Thursday, 8 May 2014
Apur Panchali 
The ingeniously thought-out, innovatively structured and deeply heartfelt saga Apur Panchali, filled with humanism and packed in with strong emotional wallop, tells us whatever happened to Subir Banerjee, who’d played the iconic role of Apu in Ray’s landmark debut feature, after the credits had rolled. It comprised of three parallel narrative strands – the ‘present’, shot in colour, showed an ageing, retired and forgotten Subir (Ardhendu Banerjee), a social recluse and forever haunted by memories of the only film he ever acted in, being coaxed by a young film student (Gaurav Chakrabarty) to accept an invitation from the German government which has chosen Apu as the greatest child character in cinema, and the unlikely bond that forms between them in the process; the ‘past’, shot in luminous B/W, chronicled through the prism of memory the life of a younger Subir (Parambrata Chatterjee), his simple middle-class life and job, his marriage (to Parno Mitra), his friendship (with Ritwik Chakbraborty), and the small joys and heartbreaking tragedies that defined his life; the third and most powerful strand lay in regularly intercutting at various key moments in Subir’s past with archival footages from Pather Panchali, Aparajito and Apur Sansar, which marvelously showed the uncanny similarities between his and Apu’s journey, and added to the film’s emotional intelligence. All the performances were restrained and affecting, with the one by Ardhendu being the standout of the lot; the theme music, which was a play on Ravi Shankar’s unforgettable score, was also good, if tad overused. This fabulous Kaushik Ganguly film thus managed to be a memorable homage to Ray’s seminal ‘Apu Trilogy’, and more than that, a heart-rending ode to legendary child actors who disappeared through the cracks after their brief moment under the sun.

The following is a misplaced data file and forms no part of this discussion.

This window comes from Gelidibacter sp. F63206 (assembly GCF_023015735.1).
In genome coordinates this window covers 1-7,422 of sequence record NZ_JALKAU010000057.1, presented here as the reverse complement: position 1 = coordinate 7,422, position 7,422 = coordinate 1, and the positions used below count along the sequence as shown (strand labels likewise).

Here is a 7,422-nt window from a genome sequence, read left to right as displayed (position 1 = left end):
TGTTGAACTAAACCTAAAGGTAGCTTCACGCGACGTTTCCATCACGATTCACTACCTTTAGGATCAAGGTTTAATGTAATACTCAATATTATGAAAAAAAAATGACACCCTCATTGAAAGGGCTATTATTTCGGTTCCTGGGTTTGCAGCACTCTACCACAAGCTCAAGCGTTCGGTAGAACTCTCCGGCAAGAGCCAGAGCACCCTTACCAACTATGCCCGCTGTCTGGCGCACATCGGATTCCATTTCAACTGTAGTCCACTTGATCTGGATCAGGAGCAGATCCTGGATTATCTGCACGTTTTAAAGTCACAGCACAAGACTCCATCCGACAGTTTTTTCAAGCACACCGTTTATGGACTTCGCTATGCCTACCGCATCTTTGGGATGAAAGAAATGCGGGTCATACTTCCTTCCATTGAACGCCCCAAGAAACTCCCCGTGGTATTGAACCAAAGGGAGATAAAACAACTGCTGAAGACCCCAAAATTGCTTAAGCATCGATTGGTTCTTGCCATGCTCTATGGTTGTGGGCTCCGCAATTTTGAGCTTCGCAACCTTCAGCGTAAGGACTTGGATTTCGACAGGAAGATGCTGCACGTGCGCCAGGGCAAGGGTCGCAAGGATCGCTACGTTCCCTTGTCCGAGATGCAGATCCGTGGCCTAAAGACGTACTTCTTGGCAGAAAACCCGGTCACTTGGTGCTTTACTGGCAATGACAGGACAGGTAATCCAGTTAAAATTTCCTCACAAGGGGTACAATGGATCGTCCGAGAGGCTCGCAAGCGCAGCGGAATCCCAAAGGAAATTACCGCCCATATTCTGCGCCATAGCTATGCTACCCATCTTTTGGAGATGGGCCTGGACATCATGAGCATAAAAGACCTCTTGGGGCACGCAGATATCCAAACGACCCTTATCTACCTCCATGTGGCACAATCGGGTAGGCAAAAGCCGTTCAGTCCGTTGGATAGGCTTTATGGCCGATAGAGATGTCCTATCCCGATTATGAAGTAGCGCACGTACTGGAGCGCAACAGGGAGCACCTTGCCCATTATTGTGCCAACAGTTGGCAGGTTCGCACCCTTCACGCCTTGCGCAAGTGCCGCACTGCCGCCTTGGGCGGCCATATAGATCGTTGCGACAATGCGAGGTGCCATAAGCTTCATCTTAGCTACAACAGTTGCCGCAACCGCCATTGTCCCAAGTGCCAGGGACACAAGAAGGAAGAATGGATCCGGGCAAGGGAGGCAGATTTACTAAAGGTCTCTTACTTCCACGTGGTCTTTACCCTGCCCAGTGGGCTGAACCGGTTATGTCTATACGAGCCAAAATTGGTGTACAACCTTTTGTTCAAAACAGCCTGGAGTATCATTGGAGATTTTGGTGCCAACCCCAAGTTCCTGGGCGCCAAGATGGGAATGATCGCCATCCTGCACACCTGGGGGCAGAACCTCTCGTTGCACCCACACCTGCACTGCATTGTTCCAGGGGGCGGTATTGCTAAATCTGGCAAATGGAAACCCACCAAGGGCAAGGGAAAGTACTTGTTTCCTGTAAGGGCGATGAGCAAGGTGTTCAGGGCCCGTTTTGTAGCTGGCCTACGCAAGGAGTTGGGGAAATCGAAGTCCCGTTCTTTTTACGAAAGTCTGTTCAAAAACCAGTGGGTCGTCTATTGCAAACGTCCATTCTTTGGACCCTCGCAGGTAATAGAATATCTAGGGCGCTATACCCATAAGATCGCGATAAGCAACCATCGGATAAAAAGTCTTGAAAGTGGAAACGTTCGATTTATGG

Director: Kaushik Ganguly
Genre: Drama/Urban Drama/Biopic